Paperless billing or prepay required. Additional taxes, fees, and surcharges apply. Get the fastest internet speed available at your location (max speed is up to 100 Mbps).
^ Wireless speeds may vary.
° For the first 12 months with a 1-year agreement.

Cox Gigablast plan comparison

Cox’s Gigablast plan offers slightly slower internet speeds for $10 cheaper than Spectrum’s Internet Gig plan. At 1000 Mbps, you’ll pay $129.99 for Spectrum’s Internet Gig plan after the ISP’s promotional pricing ends. For Cox Gigablast, you’ll pay $119.99 for up to 940 Mbps after the 1-year term agreement ends.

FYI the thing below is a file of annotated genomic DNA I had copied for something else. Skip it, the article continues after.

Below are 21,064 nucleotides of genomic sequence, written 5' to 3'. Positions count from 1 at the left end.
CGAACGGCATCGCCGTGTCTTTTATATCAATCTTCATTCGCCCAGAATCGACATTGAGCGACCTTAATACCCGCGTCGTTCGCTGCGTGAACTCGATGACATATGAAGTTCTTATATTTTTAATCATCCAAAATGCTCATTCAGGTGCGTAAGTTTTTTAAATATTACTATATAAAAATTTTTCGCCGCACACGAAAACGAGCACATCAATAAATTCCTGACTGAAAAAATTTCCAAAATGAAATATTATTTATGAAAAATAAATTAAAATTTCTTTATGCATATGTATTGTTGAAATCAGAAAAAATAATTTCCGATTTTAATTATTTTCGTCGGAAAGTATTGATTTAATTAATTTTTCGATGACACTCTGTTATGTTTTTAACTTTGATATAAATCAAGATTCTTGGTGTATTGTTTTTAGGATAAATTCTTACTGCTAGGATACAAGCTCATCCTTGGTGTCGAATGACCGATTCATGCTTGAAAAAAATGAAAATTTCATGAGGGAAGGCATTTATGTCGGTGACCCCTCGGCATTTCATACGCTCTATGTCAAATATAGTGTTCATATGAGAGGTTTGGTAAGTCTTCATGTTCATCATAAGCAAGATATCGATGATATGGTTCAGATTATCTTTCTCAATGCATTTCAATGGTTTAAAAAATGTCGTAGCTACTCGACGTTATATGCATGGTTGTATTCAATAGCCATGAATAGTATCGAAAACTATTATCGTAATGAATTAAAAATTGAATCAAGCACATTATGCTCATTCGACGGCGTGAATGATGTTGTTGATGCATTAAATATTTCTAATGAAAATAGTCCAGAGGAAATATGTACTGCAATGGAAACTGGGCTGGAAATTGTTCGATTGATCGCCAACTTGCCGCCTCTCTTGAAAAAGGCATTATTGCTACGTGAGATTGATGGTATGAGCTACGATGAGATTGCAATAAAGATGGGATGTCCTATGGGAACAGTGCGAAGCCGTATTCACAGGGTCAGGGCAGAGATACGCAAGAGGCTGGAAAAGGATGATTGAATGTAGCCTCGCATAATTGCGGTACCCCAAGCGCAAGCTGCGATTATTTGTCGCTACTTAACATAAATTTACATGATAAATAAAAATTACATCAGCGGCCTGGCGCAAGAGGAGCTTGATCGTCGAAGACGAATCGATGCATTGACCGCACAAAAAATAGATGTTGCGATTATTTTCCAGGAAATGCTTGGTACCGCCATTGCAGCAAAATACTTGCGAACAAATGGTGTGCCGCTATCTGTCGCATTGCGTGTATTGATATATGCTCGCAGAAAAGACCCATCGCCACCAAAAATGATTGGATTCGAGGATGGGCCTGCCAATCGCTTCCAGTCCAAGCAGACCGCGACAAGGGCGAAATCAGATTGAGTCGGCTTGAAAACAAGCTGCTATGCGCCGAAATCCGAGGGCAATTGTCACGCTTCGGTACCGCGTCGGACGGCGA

Both plans offer internet upload speeds of 35 Mbps, and accommodate large households that work or learn from home, stream in HD, and engage in multi-player gaming.

Even so, Spectrum’s edge is its no contract plans which means you don’t have to pay an early termination fee (ETF) if you choose to switch providers at any time during your subscription. Cox users should expect to pay an ETF of up to $120 if they switch ISPs after the 30-day grace period ends. Just know that the installation fee for Spectrum’s gig plan is $199.99—a good chunk of change that’s far beyond what most other ISPs charge for setup.

Xfinity’s Gigabit plan costs $84.99 a month in the western US. You’ll get faster download speeds than Spectrum and Cox Internet’s premium plans and pay up to $114.99 in the second year of your subscription as the ISP’s promotional prices increase by about $15–$30 after the first year.